#5 Poly43 on 01.03.10 at 3:51 pm

Plaintiff Guy says:

City operations focus on a few corrupt developers. Competitive bidding has been eliminated. City projects are exorbitant cost because of this syndicate.

With you so far and agree completely.

The city is a ponzi public entity formed from home rule funded by unsuspecting cheated taxpayers. Taxation without representation, unconstitutional harrassment/raids, and ridiculous fees/fines are all that can be expected from this socialist regime.

Go get em l3wis. Sioux Falls must return to constitutional democracy. It will take Home-Rule repeal or charter revocation.

This part I guess I do not quite understand. Must be because I do not know EXACTLY what “home rule” is. Could someone explain just exactly what it is, and if it is so bad…why do we still have it? AND….how could something other than “home rule” have prevented this latest cluster fuck?

#6 Plaintiff Guy on 01.03.10 at 6:17 pm

Poly43

Home Rule is ‘strong mayor rule’. The mayor has absolute power over the council and citizens. He has implemented a no appeals process such that any action against the city cannot be appealed into court. City hearings violate every aspect of the SD civil procedures act and 2 amendments to the US constitution. Voters voted for Home-Rule in 1994 not realizing that, with a marxist in power, it could become full blown socialism. There are half a dozen pending constitutional cases in progress. It used to be that there were only 2 lawyers in the state who would go up against the city. Now, there are dozens. Future city expenditure will not be infrastructure, streets, events center, etc.. It will be litigation and punitive damages into and beyond 2012. The mayor hides from public appearances because he knows he can expect a creme pie in the face most any time.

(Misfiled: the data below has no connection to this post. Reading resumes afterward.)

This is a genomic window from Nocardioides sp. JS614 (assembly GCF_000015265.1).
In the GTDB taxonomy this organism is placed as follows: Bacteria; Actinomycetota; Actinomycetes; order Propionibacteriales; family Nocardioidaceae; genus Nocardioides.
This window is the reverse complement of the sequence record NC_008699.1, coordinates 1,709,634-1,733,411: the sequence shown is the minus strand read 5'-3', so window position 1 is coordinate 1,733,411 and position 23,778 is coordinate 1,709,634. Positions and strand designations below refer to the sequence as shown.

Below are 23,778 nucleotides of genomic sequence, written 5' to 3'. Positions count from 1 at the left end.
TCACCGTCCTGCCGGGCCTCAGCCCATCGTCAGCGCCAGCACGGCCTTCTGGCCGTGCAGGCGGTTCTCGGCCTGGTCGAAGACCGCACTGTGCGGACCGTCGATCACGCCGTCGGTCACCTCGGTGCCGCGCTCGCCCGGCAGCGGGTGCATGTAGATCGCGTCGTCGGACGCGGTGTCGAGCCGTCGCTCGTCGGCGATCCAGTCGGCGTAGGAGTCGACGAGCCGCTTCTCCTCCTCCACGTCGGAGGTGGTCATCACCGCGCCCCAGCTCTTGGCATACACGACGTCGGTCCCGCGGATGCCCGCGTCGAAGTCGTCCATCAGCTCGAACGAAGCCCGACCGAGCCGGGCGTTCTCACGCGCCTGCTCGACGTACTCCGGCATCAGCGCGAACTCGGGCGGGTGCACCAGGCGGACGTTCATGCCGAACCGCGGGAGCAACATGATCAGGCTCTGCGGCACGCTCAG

#7 Poly43 on 01.04.10 at 5:46 am

Plaintiff Guy says:

Home Rule is ‘strong mayor rule’. The mayor has absolute power over the council and citizens.

To a degree I understand exactly what you are saying. Without a doubt our council is embedded with “special interest” types, and needs an overhaul. But does the mayor have absolute power over them? I didn’t think so. Correct me if I am wrong, but don’t the eight elected council members adopt ordinances by majority vote…the mayor only voting to break a tie? And even if a measure is vetoed by the mayor, that veto can be overridden by the council?

#8 Ghost of Dude on 01.04.10 at 10:06 am

I have to say I was surprised to see this story on the front page of the sunday paper.

I’d have thought the Argus would just parrot propaganda from city hall and the developers. Maybe that’s just the broadcast media.

The city really seems to have screwed the pooch on this one. The money for those roads should have been paid as matching funds to what developers paid. If they don’t pony up, they don’t get anything from the city.

#9 l3wis on 01.04.10 at 10:51 am

IMO the story should have came out 4 months ago. Also, I think developers should pay 100% of new road costs (within the development) and pass that cost onto the new homeowners then gift the street to the city to maintain. That is how it used to be.

#10 Plaintiff Guy on 01.04.10 at 11:24 am

Poly43

Wrong about the mayor. Yes, he can break a tie vote. However, he can also go against the council’s vote. He did recently regarding animal shelter expansion. 4 (majority) of the council are part of his ‘el developer’ network in that they are unethically involved business-wise. Despite the corruption, voting often looks fair. Nevertheless, the mayor can overrule the council. City government is not a constitutional democracy.